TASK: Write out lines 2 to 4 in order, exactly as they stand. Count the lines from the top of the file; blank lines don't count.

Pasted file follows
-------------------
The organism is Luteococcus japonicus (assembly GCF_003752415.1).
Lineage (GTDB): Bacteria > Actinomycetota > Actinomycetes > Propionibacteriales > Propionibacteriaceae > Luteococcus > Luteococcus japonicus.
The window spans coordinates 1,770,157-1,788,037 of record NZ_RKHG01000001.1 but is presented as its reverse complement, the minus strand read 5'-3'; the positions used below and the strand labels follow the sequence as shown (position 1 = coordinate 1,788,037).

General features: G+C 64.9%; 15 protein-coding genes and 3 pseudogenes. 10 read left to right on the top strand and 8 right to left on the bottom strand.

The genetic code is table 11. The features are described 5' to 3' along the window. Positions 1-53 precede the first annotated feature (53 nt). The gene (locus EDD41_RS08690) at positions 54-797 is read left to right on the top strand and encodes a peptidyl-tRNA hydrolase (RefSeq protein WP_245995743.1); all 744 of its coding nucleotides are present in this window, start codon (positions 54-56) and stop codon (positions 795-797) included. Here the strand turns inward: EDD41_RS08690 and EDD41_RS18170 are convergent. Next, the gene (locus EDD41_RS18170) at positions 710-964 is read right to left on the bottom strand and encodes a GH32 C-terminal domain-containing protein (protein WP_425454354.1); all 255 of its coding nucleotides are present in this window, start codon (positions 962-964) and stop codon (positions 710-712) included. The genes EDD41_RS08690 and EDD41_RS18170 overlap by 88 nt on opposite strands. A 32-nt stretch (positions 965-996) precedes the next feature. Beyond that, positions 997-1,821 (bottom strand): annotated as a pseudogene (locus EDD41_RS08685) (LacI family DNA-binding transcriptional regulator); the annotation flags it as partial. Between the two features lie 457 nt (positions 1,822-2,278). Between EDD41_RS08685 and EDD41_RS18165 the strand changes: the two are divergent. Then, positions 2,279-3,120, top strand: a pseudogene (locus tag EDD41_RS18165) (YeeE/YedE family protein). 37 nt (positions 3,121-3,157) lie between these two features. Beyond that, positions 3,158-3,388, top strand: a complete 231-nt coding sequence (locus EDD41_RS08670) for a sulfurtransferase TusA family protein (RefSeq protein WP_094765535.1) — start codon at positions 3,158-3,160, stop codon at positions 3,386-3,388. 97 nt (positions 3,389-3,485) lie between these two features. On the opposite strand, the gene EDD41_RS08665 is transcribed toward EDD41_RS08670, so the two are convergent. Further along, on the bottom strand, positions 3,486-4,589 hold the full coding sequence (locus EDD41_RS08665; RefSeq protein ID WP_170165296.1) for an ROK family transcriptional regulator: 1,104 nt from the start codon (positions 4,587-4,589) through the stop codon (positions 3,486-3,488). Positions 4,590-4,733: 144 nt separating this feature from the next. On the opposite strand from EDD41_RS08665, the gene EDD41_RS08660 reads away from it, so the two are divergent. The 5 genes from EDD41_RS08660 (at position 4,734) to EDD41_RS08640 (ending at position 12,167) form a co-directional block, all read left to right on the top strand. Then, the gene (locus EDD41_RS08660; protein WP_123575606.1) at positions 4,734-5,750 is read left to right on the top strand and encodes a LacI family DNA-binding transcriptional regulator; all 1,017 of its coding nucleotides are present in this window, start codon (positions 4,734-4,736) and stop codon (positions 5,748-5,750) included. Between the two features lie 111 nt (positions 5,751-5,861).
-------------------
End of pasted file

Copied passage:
Lineage (GTDB): Bacteria > Actinomycetota > Actinomycetes > Propionibacteriales > Propionibacteriaceae > Luteococcus > Luteococcus japonicus.
The window spans coordinates 1,770,157-1,788,037 of record NZ_RKHG01000001.1 but is presented as its reverse complement, the minus strand read 5'-3'; the positions used below and the strand labels follow the sequence as shown (position 1 = coordinate 1,788,037).

General features: G+C 64.9%; 15 protein-coding genes and 3 pseudogenes. 10 read left to right on the top strand and 8 right to left on the bottom strand.